André Bessette was an illiterate son of a Canadian carpenter and a pious devotee of St. Joseph whose lifelong battles with illness prepared him well to intercede on the saint’s behalf as a healer. He was known around Montreal to cure the sick, and visiting crowds of pilgrims overwhelmed the local trolley station where he met them.
So he sought a loan to build a church to St. Joseph, to whom he credited all of his miracles. Nobody would give him the money. Poor André saved it all himself, in 5-cent increments with the proceeds from haircuts he gave to children. His chapel’s construction budget was a mere $200, and built entirely, in 1904, by friends: a rather primitive spruce chapel, just 15 by 18 feet.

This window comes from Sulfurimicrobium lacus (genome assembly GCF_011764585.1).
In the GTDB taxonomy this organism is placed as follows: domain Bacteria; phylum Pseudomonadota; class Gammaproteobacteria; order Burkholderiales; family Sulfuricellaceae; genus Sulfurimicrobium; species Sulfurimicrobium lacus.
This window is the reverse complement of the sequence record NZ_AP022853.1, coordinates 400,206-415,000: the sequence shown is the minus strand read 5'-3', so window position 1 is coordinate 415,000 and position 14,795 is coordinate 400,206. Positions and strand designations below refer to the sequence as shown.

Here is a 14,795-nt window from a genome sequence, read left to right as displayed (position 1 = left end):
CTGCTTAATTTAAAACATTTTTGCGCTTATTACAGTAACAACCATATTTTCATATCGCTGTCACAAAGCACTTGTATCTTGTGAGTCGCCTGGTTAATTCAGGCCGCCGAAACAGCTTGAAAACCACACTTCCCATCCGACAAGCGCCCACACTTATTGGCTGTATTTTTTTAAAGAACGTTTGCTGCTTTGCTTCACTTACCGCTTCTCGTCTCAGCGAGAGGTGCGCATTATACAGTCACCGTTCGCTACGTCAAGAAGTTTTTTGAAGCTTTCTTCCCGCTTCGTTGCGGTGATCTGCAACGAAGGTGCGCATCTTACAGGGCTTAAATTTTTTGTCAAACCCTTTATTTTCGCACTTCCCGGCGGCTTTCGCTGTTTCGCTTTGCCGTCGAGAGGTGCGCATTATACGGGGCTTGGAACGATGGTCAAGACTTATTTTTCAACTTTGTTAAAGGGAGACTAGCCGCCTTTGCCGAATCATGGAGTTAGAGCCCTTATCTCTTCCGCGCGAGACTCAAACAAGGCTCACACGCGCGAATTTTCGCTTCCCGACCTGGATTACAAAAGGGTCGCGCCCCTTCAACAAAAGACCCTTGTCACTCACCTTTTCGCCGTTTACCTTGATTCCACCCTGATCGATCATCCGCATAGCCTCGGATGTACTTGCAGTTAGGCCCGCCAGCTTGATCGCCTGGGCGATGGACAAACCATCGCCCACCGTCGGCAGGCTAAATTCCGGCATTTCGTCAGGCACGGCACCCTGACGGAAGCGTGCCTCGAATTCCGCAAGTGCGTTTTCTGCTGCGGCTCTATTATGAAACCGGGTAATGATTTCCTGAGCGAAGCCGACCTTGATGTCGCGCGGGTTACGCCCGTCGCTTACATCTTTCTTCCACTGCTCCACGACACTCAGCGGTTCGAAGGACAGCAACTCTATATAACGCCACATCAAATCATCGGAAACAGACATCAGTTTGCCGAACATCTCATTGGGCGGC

Today, after millions in renovations and grand additions, St. Joseph’s Oratory on the slopes of Mount Royale can hold 10,000 worshipers. With a 300-foot tall domed basilica made of copper, it’s Canada’s largest church.
In March of 2019, in the middle of a Friday morning mass, a young man in a baseball cap ran up to St. Joseph’s altar and stabbed a certain Father Claude Grou in the chest. The priest survived, later telling a TV reporter, “The Oratory will remain a place where people can be welcomed. A place of prayers, and a place of calm, and a place of peace — even if there are some moments like that.”